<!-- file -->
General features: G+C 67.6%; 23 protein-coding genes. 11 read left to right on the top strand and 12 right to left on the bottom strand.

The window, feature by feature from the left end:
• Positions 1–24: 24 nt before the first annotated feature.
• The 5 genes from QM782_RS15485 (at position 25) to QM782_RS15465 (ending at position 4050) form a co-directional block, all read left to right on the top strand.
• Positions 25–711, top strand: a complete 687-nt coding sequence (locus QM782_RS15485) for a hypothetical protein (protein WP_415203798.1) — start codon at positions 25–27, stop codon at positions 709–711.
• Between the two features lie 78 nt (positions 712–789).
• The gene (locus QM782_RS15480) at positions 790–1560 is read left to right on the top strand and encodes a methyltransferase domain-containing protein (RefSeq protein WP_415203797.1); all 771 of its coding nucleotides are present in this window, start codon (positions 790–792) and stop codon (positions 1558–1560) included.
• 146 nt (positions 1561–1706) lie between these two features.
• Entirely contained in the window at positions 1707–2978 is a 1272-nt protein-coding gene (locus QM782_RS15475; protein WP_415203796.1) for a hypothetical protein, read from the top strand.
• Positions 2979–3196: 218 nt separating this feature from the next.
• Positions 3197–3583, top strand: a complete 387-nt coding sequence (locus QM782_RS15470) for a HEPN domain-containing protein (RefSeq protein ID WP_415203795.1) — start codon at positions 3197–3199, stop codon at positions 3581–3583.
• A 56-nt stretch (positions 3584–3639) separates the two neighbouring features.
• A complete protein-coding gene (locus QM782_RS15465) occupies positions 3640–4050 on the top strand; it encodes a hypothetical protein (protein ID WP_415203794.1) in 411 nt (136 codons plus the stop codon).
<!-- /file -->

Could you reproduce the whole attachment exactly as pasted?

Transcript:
General features: G+C 67.6%; 23 protein-coding genes. 11 read left to right on the top strand and 12 right to left on the bottom strand.

The window, feature by feature from the left end:
• Positions 1–24: 24 nt before the first annotated feature.
• The 5 genes from QM782_RS15485 (at position 25) to QM782_RS15465 (ending at position 4050) form a co-directional block, all read left to right on the top strand.
• Positions 25–711, top strand: a complete 687-nt coding sequence (locus QM782_RS15485) for a hypothetical protein (protein WP_415203798.1) — start codon at positions 25–27, stop codon at positions 709–711.
• Between the two features lie 78 nt (positions 712–789).
• The gene (locus QM782_RS15480) at positions 790–1560 is read left to right on the top strand and encodes a methyltransferase domain-containing protein (RefSeq protein WP_415203797.1); all 771 of its coding nucleotides are present in this window, start codon (positions 790–792) and stop codon (positions 1558–1560) included.
• 146 nt (positions 1561–1706) lie between these two features.
• Entirely contained in the window at positions 1707–2978 is a 1272-nt protein-coding gene (locus QM782_RS15475; protein WP_415203796.1) for a hypothetical protein, read from the top strand.
• Positions 2979–3196: 218 nt separating this feature from the next.
• Positions 3197–3583, top strand: a complete 387-nt coding sequence (locus QM782_RS15470) for a HEPN domain-containing protein (RefSeq protein ID WP_415203795.1) — start codon at positions 3197–3199, stop codon at positions 3581–3583.
• A 56-nt stretch (positions 3584–3639) separates the two neighbouring features.
• A complete protein-coding gene (locus QM782_RS15465) occupies positions 3640–4050 on the top strand; it encodes a hypothetical protein (protein ID WP_415203794.1) in 411 nt (136 codons plus the stop codon).